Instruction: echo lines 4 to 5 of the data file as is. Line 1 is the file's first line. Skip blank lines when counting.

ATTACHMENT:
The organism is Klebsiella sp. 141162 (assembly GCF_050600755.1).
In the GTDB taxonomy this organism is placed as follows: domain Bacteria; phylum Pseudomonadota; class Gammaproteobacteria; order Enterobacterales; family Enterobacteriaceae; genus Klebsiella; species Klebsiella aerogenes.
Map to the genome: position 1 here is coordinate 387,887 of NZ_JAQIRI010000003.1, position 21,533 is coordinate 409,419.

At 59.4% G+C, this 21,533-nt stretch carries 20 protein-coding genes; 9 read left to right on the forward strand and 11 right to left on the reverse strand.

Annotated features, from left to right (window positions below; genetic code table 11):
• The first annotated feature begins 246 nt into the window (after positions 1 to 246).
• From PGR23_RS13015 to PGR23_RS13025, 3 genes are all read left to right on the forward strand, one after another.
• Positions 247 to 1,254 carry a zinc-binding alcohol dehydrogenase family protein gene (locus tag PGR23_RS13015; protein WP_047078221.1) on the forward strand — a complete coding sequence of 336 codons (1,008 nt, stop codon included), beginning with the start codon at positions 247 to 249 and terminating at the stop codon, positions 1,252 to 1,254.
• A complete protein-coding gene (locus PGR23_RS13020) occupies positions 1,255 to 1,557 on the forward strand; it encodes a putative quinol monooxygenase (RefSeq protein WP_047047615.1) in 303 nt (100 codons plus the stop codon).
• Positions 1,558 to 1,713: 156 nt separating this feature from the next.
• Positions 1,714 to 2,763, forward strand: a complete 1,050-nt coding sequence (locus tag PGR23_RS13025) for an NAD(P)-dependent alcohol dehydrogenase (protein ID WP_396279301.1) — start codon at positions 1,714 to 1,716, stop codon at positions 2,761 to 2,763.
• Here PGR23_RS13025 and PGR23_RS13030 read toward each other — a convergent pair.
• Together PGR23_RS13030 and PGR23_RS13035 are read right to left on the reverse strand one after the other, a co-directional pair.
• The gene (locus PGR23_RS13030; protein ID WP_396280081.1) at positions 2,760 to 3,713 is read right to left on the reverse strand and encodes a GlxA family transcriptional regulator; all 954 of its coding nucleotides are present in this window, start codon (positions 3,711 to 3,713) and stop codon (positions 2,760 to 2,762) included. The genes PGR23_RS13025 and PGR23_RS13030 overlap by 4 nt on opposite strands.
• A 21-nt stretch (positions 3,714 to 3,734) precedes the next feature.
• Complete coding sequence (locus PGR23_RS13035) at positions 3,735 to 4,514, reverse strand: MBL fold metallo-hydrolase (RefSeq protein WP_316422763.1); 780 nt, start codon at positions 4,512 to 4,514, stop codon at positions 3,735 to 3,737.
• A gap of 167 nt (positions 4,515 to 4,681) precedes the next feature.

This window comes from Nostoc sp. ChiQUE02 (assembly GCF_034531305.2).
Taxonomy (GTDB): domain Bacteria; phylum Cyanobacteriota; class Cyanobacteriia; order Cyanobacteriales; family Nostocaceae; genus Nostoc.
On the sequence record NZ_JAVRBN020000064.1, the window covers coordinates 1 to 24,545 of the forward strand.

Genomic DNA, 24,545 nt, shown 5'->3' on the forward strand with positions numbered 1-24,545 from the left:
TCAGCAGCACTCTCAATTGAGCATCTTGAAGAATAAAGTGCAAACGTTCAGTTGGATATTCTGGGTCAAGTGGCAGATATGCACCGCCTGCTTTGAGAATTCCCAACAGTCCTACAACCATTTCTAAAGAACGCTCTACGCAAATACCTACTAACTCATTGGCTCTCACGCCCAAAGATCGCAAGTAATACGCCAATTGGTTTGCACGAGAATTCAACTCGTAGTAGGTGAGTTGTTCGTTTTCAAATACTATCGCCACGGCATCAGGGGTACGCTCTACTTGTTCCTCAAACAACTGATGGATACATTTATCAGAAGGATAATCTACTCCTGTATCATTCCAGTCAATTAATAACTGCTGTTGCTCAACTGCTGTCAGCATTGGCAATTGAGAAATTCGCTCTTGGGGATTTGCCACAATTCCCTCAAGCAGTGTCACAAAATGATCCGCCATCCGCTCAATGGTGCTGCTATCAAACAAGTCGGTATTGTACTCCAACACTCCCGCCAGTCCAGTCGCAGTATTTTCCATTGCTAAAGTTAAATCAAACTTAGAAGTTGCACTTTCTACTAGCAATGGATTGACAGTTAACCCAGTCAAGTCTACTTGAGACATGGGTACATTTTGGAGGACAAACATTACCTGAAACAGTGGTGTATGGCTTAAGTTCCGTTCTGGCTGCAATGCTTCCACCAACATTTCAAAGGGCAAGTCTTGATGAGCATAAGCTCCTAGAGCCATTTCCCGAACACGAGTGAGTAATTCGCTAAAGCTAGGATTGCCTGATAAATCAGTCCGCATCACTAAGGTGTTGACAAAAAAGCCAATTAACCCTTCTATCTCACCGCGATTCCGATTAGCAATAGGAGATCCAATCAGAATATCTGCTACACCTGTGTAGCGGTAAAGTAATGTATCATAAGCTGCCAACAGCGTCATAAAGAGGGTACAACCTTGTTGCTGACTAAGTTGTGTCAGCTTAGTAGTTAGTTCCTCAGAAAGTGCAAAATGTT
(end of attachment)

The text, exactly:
At 59.4% G+C, this 21,533-nt stretch carries 20 protein-coding genes; 9 read left to right on the forward strand and 11 right to left on the reverse strand.

Annotated features, from left to right (window positions below; genetic code table 11):